Analysis of Acute Mechanical Insult in an Animal Model of Post-traumatic Osteoarthrosis

[+] Author and Article Information
W. N. Newberry, J. J. Garcia, R. C. Haut

Orthopædic Biomechanics Laboratories, College of Osteopathic Medicine, Michigan State University, East Lansing, MI 48824

C. D. Mackenzie

Department of Pathology, Colleges of Osteopathic Medicine and Veterinary Medicine, Michigan State University, East Lansing, MI 48824

C. E. Decamp

Department of Small Animal Clinical Sciences, College of Veterinary Medicine, Michigan State University, East Lansing, MI 48824

J Biomech Eng 120(6), 704-709 (Dec 01, 1998) (6 pages) doi:10.1115/1.2834882 History: Received February 12, 1998; Revised July 22, 1998; Online January 23, 2008


Chronic degeneration of articular cartilage and bone in a rabbit model of post-traumatic osteoarthrosis has been hypothesized to occur due to acute stresses that exceed a threshold for injury. In this study, we impacted the rabbit patellofemoral joint at low and high intensities. High-intensity impacts produced degenerative changes in the joint, such as softening of retropatellar cartilage, as measured by indentation, an increase in histopathology of the cartilage, and an increase in thickness of sub-chondral bone underlying the cartilage. Low-intensity impacts did not cause these progressive changes. These data suggest that low-intensity impacts produced acute tissue stresses below the injury threshold, while high-intensity impacts produced stresses that exceeded the threshold for disease pathogenesis. This study begins to identify “safe” and “unsafe” ranges of acute tissue stress, using the rabbit patella, which may have future utility in the design of injury prevention devices for the human.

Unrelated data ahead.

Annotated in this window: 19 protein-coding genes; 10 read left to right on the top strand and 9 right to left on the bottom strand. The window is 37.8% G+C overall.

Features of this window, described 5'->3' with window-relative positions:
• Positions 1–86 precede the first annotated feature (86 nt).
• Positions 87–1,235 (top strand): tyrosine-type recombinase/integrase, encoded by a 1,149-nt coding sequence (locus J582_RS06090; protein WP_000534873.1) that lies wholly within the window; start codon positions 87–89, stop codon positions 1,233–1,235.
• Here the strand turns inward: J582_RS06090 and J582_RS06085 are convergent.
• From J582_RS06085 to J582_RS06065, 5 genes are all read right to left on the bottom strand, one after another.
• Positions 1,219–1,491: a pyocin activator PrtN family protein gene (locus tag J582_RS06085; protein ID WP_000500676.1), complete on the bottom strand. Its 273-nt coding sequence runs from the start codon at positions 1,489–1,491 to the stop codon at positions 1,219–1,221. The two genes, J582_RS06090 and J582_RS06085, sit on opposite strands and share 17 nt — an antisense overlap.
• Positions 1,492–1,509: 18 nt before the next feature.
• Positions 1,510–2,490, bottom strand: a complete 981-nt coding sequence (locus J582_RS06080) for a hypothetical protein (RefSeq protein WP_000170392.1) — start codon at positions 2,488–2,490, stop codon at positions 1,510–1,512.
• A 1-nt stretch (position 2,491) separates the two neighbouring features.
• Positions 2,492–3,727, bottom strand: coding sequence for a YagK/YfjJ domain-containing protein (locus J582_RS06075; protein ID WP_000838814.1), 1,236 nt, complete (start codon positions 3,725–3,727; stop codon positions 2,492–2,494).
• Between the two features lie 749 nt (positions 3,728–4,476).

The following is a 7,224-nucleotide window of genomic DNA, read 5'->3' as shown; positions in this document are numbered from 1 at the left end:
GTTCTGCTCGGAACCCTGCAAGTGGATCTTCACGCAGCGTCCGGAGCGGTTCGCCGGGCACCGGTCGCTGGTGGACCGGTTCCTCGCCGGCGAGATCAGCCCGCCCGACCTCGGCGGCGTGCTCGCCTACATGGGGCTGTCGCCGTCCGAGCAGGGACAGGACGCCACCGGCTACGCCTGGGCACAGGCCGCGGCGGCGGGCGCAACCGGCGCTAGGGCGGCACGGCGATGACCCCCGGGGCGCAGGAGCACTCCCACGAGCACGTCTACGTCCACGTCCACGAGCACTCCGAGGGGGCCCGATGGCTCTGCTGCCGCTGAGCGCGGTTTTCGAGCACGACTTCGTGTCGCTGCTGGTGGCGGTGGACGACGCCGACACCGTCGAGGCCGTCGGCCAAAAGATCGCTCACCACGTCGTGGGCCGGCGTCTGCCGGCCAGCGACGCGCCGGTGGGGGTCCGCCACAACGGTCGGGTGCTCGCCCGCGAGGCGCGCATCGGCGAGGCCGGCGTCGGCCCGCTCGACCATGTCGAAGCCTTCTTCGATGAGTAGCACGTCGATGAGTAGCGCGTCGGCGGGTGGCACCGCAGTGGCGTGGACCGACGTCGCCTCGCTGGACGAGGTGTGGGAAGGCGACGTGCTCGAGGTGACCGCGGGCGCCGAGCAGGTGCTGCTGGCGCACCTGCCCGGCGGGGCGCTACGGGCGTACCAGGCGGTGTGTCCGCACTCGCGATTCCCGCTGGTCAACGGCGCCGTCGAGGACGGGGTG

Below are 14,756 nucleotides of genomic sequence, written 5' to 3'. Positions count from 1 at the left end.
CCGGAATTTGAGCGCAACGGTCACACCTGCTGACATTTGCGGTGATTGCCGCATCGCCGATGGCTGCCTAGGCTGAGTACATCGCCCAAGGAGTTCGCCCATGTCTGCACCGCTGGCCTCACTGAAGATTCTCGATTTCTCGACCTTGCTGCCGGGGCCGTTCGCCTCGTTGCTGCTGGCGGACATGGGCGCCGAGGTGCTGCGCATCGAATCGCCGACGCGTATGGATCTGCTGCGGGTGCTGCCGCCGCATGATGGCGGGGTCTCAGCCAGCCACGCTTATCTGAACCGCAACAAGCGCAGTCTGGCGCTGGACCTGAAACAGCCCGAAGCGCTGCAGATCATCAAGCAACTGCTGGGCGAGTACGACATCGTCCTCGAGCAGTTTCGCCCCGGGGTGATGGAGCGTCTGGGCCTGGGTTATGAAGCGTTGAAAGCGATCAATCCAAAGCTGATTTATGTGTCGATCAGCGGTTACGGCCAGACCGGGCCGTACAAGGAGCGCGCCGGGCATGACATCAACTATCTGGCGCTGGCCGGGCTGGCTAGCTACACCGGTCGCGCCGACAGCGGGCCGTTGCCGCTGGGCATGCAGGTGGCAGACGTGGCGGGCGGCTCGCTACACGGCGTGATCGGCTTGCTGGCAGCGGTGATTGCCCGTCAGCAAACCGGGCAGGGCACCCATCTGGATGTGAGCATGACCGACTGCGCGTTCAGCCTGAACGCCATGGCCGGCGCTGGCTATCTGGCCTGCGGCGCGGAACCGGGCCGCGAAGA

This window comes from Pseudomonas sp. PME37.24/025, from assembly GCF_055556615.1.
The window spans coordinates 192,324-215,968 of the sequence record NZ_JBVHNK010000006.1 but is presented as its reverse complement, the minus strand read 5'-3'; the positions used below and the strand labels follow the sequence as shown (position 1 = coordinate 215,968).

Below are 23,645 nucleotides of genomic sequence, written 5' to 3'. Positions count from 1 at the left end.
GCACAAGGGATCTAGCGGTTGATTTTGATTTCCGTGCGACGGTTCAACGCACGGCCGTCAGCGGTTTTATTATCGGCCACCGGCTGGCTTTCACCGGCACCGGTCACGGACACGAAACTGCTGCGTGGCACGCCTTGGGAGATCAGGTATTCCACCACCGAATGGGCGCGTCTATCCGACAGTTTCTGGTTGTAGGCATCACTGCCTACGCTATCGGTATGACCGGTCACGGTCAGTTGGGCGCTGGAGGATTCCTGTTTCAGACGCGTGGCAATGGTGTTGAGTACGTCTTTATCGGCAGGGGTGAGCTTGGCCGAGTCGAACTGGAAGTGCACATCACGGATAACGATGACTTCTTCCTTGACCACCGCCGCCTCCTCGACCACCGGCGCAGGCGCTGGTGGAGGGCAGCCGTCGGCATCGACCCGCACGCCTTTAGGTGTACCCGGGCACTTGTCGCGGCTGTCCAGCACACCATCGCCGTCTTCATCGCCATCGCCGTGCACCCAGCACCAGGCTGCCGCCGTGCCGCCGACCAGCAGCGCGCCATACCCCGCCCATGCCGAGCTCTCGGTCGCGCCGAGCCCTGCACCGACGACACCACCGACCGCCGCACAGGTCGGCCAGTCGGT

Copyright © 1998 by The American Society of Mechanical Engineers
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